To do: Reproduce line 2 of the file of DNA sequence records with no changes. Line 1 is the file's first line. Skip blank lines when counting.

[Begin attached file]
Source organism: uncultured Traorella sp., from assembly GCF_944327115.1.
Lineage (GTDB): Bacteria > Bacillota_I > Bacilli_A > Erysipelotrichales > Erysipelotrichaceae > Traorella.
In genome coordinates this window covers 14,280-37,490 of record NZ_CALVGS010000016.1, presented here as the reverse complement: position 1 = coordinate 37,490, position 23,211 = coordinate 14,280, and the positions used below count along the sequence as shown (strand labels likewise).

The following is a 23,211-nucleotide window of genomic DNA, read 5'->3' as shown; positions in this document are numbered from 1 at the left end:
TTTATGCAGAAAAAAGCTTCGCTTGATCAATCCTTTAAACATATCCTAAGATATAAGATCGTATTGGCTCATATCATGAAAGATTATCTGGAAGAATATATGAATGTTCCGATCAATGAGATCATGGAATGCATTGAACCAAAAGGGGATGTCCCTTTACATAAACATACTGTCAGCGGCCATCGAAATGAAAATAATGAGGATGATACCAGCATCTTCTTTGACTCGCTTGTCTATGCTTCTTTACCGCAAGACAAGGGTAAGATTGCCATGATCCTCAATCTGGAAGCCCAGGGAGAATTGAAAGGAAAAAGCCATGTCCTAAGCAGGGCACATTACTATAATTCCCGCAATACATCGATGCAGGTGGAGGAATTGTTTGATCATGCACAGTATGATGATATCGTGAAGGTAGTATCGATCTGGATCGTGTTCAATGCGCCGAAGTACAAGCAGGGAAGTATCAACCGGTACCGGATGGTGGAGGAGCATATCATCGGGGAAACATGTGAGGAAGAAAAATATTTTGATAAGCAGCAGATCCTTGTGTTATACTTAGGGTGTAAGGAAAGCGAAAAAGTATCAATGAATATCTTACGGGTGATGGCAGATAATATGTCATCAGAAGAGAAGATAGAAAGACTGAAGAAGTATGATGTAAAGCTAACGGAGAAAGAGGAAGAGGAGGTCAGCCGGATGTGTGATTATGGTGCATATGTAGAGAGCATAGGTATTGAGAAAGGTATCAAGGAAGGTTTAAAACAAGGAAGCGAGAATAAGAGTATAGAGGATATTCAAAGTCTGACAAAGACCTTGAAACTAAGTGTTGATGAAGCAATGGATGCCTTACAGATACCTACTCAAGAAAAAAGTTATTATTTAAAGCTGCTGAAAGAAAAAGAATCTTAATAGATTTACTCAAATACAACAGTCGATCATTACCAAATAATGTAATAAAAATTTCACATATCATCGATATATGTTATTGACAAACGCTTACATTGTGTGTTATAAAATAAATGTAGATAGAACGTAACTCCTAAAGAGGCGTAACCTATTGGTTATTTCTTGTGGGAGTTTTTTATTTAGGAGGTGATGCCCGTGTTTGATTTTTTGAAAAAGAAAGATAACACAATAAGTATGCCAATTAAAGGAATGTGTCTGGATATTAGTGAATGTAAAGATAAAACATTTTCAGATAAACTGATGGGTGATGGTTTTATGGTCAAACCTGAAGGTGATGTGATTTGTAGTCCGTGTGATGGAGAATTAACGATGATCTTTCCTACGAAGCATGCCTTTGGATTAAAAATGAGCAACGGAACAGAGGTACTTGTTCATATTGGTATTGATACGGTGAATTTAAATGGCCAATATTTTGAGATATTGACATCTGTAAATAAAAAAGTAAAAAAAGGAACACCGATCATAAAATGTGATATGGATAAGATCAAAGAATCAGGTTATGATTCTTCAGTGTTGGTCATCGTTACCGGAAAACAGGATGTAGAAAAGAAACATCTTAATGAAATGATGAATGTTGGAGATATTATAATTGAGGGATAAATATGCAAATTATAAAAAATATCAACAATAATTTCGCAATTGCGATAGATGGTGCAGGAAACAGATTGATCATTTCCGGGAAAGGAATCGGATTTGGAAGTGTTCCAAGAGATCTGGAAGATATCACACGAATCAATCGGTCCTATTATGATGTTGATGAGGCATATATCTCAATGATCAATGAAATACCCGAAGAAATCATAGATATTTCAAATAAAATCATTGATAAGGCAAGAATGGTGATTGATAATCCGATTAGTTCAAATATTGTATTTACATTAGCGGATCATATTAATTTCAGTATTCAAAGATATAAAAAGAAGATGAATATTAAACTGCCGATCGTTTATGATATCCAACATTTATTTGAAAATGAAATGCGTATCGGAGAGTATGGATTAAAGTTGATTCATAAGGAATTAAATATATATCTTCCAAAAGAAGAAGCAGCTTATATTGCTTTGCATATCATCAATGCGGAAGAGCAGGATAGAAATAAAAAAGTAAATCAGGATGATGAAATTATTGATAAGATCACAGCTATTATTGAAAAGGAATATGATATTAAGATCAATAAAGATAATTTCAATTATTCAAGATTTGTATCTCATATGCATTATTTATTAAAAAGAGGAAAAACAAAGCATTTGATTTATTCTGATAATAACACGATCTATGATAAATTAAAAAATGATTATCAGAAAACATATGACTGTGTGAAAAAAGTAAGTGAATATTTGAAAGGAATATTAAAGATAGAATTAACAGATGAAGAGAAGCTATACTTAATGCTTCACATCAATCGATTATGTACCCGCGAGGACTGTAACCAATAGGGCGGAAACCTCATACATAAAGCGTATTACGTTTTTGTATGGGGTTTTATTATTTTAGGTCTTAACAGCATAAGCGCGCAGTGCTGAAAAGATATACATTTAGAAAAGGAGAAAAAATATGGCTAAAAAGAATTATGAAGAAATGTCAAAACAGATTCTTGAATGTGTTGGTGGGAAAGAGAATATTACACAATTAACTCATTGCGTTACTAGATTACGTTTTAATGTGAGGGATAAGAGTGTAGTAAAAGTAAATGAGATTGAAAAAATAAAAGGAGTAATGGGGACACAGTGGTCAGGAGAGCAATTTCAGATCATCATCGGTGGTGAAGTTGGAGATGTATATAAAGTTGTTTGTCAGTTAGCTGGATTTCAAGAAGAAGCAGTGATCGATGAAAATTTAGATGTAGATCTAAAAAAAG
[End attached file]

Lineage (GTDB): Bacteria > Bacillota_I > Bacilli_A > Erysipelotrichales > Erysipelotrichaceae > Traorella.